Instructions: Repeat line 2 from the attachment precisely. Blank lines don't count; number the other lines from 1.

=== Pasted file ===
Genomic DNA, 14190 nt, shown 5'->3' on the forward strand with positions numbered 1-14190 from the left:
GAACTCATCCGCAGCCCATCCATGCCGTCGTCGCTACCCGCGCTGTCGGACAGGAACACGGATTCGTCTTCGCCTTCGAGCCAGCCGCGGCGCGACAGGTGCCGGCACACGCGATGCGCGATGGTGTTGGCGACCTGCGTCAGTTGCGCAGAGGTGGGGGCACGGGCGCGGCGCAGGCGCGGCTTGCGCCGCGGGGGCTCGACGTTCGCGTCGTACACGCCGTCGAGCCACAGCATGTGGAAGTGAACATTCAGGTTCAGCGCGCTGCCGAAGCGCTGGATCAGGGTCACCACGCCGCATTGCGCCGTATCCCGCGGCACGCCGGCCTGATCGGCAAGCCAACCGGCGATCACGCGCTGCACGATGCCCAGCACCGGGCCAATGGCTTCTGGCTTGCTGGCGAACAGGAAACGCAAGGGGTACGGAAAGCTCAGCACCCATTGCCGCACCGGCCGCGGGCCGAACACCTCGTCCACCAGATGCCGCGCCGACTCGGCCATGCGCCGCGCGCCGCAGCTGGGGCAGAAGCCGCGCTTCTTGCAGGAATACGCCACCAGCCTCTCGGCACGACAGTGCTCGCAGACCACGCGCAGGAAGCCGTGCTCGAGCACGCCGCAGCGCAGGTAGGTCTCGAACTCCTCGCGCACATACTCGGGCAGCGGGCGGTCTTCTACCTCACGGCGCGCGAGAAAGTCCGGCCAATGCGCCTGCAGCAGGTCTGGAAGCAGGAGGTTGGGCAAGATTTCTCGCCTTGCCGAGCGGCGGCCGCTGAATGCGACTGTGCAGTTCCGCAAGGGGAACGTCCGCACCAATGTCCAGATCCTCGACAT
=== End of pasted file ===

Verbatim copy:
GAACTCATCCGCAGCCCATCCATGCCGTCGTCGCTACCCGCGCTGTCGGACAGGAACACGGATTCGTCTTCGCCTTCGAGCCAGCCGCGGCGCGACAGGTGCCGGCACACGCGATGCGCGATGGTGTTGGCGACCTGCGTCAGTTGCGCAGAGGTGGGGGCACGGGCGCGGCGCAGGCGCGGCTTGCGCCGCGGGGGCTCGACGTTCGCGTCGTACACGCCGTCGAGCCACAGCATGTGGAAGTGAACATTCAGGTTCAGCGCGCTGCCGAAGCGCTGGATCAGGGTCACCACGCCGCATTGCGCCGTATCCCGCGGCACGCCGGCCTGATCGGCAAGCCAACCGGCGATCACGCGCTGCACGATGCCCAGCACCGGGCCAATGGCTTCTGGCTTGCTGGCGAACAGGAAACGCAAGGGGTACGGAAAGCTCAGCACCCATTGCCGCACCGGCCGCGGGCCGAACACCTCGTCCACCAGATGCCGCGCCGACTCGGCCATGCGCCGCGCGCCGCAGCTGGGGCAGAAGCCGCGCTTCTTGCAGGAATACGCCACCAGCCTCTCGGCACGACAGTGCTCGCAGACCACGCGCAGGAAGCCGTGCTCGAGCACGCCGCAGCGCAGGTAGGTCTCGAACTCCTCGCGCACATACTCGGGCAGCGGGCGGTCTTCTACCTCACGGCGCGCGAGAAAGTCCGGCCAATGCGCCTGCAGCAGGTCTGGAAGCAGGAGGTTGGGCAAGATTTCTCGCCTTGCCGAGCGGCGGCCGCTGAATGCGACTGTGCAGTTCCGCAAGGGGAACGTCCGCACCAATGTCCAGATCCTCGACAT